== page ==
Cardiff University | Prifysgol Caerdydd ORCA
Online Research @ Cardiff 
WelshClear Cookie - decide language by browser settings

Methylomic trajectories across human fetal brain development

Spiers, H., Hannon, E., Schalkwyk, L., Smith, R., Wong, C., O'Donovan, Michael Conlon, Bray, Nicholas John and Mill, J. 2015. Methylomic trajectories across human fetal brain development. Genome Research 25 (3) , pp. 338-352. 10.1101/gr.180273.114

[img]
Preview
PDF - Published Version
Available under License Creative Commons Attribution.

Download (1MB) | Preview

Abstract

Epigenetic processes play a key role in orchestrating transcriptional regulation during development. The importance of DNA methylation in fetal brain development is highlighted by the dynamic expression of de novo DNA methyltransferases during the perinatal period and neurodevelopmental deficits associated with mutations in the methyl-CpG binding protein 2 (MECP2) gene. However, our knowledge about the temporal changes to the epigenome during fetal brain development has, to date, been limited. We quantified genome-wide patterns of DNA methylation at ∼400,000 sites in 179 human fetal brain samples (100 male, 79 female) spanning 23 to 184 d post-conception. We identified highly significant changes in DNA methylation across fetal brain development at >7% of sites, with an enrichment of loci becoming hypomethylated with fetal age. Sites associated with developmental changes in DNA methylation during fetal brain development were significantly underrepresented in promoter regulatory regions but significantly overrepresented in regions flanking CpG islands (shores and shelves) and gene bodies. Highly significant differences in DNA methylation were observed between males and females at a number of autosomal sites, with a small number of regions showing sex-specific DNA methylation trajectories across brain development. Weighted gene comethylation network analysis (WGCNA) revealed discrete modules of comethylated loci associated with fetal age that are significantly enriched for genes involved in neurodevelopmental processes. This is, to our knowledge, the most extensive study of DNA methylation across human fetal brain development to date, confirming the prenatal period as a time of considerable epigenomic plasticity.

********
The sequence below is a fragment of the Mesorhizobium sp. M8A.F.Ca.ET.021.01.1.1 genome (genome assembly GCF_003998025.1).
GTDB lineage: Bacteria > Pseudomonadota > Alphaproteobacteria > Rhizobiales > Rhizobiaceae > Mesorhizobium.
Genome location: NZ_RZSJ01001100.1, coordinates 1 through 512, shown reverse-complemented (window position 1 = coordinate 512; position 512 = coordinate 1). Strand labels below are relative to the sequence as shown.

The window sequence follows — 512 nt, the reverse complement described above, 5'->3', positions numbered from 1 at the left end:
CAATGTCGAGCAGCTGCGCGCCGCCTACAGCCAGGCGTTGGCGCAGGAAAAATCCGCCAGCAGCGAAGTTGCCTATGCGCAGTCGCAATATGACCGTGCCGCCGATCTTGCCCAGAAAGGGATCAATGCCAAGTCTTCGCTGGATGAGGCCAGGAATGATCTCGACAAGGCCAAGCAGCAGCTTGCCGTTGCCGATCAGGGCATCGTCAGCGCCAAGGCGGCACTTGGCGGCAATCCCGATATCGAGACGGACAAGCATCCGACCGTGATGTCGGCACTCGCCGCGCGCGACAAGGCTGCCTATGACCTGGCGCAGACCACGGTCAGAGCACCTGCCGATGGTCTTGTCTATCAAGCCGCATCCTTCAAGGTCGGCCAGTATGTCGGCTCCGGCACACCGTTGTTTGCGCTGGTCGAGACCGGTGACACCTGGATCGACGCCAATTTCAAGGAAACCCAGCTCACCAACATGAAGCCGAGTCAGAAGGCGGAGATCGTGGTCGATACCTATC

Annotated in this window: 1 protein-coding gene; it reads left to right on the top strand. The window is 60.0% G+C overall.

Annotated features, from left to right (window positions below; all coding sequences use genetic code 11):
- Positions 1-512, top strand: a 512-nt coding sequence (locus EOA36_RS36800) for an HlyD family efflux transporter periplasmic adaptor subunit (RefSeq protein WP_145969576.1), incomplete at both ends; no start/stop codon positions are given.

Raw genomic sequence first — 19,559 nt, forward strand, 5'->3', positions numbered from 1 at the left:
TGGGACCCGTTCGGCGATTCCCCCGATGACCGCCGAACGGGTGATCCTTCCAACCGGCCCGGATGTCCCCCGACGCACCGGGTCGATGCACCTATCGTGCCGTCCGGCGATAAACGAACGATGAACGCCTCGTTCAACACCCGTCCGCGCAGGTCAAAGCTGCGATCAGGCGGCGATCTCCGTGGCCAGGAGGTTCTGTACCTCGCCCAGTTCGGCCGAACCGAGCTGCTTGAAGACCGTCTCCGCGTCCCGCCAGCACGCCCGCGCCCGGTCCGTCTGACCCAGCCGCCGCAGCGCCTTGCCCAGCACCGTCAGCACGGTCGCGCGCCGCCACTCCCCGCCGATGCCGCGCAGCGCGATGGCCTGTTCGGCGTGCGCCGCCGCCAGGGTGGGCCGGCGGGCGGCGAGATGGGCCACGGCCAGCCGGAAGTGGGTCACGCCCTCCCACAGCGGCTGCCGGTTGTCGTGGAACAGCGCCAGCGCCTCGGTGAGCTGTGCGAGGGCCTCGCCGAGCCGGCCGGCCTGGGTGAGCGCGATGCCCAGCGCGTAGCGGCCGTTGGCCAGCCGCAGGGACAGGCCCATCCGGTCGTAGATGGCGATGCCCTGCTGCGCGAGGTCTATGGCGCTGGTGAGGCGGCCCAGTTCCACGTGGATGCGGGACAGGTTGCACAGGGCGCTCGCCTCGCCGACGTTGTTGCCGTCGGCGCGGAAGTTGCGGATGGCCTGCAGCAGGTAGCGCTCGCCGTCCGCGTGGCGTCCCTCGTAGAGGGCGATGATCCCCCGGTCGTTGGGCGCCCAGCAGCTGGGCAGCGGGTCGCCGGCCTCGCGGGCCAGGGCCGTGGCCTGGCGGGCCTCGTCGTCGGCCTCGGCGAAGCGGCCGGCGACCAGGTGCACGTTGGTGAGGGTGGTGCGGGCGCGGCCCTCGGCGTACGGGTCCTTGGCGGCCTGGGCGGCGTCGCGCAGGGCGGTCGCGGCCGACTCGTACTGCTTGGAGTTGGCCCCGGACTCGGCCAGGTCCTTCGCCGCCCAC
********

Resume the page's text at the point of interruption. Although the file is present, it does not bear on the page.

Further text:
Item Type: Article
Date Type: Publication
Status: Published
Schools: MRC Centre for Neuropsychiatric Genetics and Genomics (CNGG)
Medicine
Subjects: Q Science > QH Natural history > QH426 Genetics
R Medicine > R Medicine (General)
R Medicine > RC Internal medicine > RC0321 Neuroscience. Biological psychiatry. Neuropsychiatry
R Medicine > RJ Pediatrics
Publisher: Cold Spring Harbor Laboratory Press
ISSN: 1088-9051
Date of First Compliant Deposit: 30 March 2016
Date of Acceptance: 15 December 2014
Last Modified: 10 Jun 2019 14:14
URI: http://orca.cf.ac.uk/id/eprint/84322

Citation Data

Cited 88 times in Scopus. View in Scopus. Powered By Scopus® Data

Actions (repository staff only)

Edit Item Edit Item

Downloads

Downloads per month over past year

View more statistics